What is depression?
Depression, also known as major depressive disorder, is characterised by prolonged experiences of persisting low mood; which may induce feelings of sadness, loneliness and hopelessness. Such overwhelming emotions could further lead to a loss of interest in participating in activities that were once enjoyed, creating sleep problems, fatigue and interference to cognitive abilities.
How is depression diagnosed?
The primary tool used in the field of clinical psychology in Australia to help diagnose mental health disorders is the Diagnostic and Statistical Manual of Mental Disorders (DSM-5). Diagnostic criteria for major depressive disorder (MDD) are as follow:
- Depressed mood most of the day, nearly every day
- Markedly diminished interest or pleasure in all, or almost all, activities most of the day, nearly every day
- Significant weight loss when not dieting or weight gain, or decrease or increase in appetite nearly every day
- A slowing down of thought and a reduction of physical movement (observable by others, not merely subjective feelings of restlessness or being slowed down)
- Fatigue or loss of energy nearly every day
- Feelings of worthlessness or excessive or inappropriate guilt nearly every day
- Diminished ability to think or concentrate, or indecisiveness, nearly every day
- Recurrent thoughts of death, recurrent suicidal ideation without a specific plan, or a suicide attempt or a specific plan for committing suicide
What causes depression?
Decades of research have attributed the cause of depression to either biological factors (e.g., neurotransmitter imbalance, genetics), environmental factors (e.g., traumatic life events) or a combination of both.
Twin studies examining the heritability of clinical depression suggested that heritability is approximately 40-50%. This suggests that genetic factors may play a role in around 50% of most cases of depression and environmental factors could account for the remaining 50% (Levinson, 2006). Despite so, as of now, there is no definitive answer to which whether depression is fully attributable to genetics or environmental factors. Genetics may play a role in predisposing an individual to be more susceptible to developing depression, when coupled with environmental factors, in the future.
- Neurotransmitter imbalance
Early studies of major depressive disorder attributed the causes of depressive symptoms to the imbalance of neurotransmitter in the brain. The dysregulation of serotonin, dopamine and norepinephrine (or noradrenaline) are believed to play a substantial role in the manifestation of depressive symptoms.
- Traumatic events
Direct or indirect experiences with traumatic life events can heavily impact a person’s psychological state. It has been well documented that experiences with traumatic events can lead to a diagnosis of clinical depression and/or post-traumatic stress disorder (PTSD). Stressors in the immediate environment such as emotional abuse, neglect or daily stress may also lead to a depressive episode.
How can depression be treated?
Depression can be treated by both pharmacological (e.g., antidepressants), psychological treatments (e.g., Cognitive Behavioural Therapy (CBT)) or a combination of both. Pharamacological interventions intend to address the principle belief that depressive symptoms arise as a result of imbalance of neurotransmitters. Thus, antidepressants aim to manage depressive symptoms by re-balancing neurotransmitters in the brain. However, antidepressants tend to have adverse side effects and are often not well tolerated by many. Common side effects of antidepressants may include:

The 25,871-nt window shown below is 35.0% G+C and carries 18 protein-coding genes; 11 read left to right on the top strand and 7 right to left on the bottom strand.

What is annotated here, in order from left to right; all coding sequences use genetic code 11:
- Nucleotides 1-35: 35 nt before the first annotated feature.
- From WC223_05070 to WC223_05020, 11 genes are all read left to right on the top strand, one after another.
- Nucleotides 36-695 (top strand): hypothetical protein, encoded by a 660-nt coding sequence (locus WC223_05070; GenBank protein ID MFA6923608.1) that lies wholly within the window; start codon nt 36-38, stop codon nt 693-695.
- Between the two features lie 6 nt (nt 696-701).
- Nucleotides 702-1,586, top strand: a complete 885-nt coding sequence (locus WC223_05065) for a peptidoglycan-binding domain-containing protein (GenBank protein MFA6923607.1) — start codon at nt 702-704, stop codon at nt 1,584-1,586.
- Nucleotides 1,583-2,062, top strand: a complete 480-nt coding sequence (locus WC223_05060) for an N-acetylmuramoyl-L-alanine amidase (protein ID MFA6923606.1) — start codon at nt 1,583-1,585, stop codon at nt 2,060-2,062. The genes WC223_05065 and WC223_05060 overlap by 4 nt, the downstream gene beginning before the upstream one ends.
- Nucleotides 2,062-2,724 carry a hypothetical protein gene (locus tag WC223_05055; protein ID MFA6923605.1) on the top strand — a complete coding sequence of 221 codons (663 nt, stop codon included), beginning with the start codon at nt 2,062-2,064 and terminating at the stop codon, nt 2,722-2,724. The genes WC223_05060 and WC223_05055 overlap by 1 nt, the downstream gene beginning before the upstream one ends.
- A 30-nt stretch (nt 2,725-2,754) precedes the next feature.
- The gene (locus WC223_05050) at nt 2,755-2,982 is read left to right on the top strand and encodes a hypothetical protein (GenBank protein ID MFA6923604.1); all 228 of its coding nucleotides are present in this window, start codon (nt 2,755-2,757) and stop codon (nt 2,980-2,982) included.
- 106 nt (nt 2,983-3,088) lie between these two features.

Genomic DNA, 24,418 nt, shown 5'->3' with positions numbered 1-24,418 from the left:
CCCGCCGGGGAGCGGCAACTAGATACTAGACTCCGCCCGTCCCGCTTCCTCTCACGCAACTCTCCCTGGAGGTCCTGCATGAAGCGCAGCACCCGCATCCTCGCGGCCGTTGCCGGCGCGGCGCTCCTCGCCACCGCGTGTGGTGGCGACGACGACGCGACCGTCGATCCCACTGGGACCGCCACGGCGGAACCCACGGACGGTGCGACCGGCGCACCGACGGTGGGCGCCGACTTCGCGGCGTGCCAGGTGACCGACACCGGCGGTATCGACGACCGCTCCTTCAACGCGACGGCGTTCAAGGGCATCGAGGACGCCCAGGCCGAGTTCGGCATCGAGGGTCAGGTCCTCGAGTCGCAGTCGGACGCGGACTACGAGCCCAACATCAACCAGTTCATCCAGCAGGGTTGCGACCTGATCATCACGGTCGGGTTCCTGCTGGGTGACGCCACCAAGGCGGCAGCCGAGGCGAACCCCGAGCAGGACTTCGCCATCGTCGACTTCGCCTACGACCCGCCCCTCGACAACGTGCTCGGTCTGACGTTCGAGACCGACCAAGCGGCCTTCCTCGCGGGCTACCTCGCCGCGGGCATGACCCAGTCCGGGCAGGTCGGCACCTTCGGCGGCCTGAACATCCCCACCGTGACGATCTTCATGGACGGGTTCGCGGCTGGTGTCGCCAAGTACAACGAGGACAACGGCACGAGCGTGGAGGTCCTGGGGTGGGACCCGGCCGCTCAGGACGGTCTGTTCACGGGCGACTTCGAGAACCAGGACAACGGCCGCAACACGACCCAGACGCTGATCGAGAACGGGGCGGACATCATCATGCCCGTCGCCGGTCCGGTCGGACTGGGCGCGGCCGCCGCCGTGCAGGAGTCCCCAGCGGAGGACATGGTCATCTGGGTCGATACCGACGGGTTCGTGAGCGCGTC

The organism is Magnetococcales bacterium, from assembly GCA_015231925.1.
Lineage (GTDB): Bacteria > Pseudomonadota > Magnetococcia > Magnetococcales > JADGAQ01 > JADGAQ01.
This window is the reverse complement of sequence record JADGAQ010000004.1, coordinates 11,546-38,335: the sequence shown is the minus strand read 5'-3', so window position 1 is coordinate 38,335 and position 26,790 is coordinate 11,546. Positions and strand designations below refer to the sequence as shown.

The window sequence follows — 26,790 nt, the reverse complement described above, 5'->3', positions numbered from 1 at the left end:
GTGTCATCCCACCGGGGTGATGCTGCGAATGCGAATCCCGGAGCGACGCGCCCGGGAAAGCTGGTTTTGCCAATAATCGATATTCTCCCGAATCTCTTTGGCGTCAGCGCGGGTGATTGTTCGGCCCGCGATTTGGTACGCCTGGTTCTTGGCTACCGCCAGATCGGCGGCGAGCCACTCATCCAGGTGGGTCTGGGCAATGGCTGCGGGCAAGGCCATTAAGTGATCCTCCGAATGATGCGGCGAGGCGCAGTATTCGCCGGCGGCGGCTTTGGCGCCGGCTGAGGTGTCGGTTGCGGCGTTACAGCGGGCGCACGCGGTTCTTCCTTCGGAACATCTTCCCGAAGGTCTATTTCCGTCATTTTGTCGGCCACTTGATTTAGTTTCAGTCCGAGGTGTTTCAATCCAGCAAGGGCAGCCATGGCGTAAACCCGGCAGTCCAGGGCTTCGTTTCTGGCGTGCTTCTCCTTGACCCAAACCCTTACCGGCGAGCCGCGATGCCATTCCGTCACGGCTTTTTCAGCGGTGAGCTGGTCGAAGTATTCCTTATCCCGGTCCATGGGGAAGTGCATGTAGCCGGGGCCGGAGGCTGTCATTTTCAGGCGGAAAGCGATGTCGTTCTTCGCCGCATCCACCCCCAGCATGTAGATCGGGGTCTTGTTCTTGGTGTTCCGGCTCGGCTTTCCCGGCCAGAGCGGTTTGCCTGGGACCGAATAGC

- Weight gain/weight loss
- Dry mouth
- Blurred vision
Psychotherapy is another popular and often preferred option for treating anxiety and affective disorders. A meta-analysis by Bandelow et al., (2015) showed that mindfulness, acceptance and commitment therapy (ACT) and cognitive behavioural therapy (CBT) are effective in reducing anxiety and depressive symptoms. Both CBT and ACT capitalises on the neuroplasticity of the brain by training it to improve certain cognitive processes to produce a long-term effect. More traditional forms of psychotherapy such as psychodynamic psychotherapy (PPT) is also found to be effective in treating depressive symptoms and anxiety.
- Cognitive Behavioural Therapy (CBT)
- Psychodynamic psychotherapy (PPT)
- Acceptance and Commitment Therapy (ACT)
- Positive Psychology (PP)
Bandelow, B., Reitt, M., Röver, C., Michaelis, S., Görlich, Y., & Wedekind, D. (2015). Efficacy of treatments for anxiety disorders: a meta-analysis. International Clinical Psychopharmacology, 30(4), 183-192.
Black Dog Institute
Butler, A. C., Chapman, J. E., Forman, E. M., & Beck, A. T. (2006). The empirical status of cognitive-behavioral therapy: a review of meta-analyses. Clinical psychology review, 26(1), 17-31.
Jones, E. E., & Pulos, S. M. (1993). Comparing the process in psychodynamic and cognitive-behavioral therapies. Journal of consulting and clinical psychology, 61(2), 306.
Levinson, D. F. (2006). The genetics of depression: a review. Biological psychiatry, 60(2), 84-92.
Shalev, A. Y., Freedman, S., Peri, T., Brandes, D., Sahar, T., Orr, S. P., & Pitman, R. K. (1998). Prospective study of posttraumatic stress disorder and depression following trauma. American Journal of psychiatry, 155(5), 630-637.
Shedler, J. (2010). The efficacy of psychodynamic psychotherapy. American psychologist, 65(2), 98.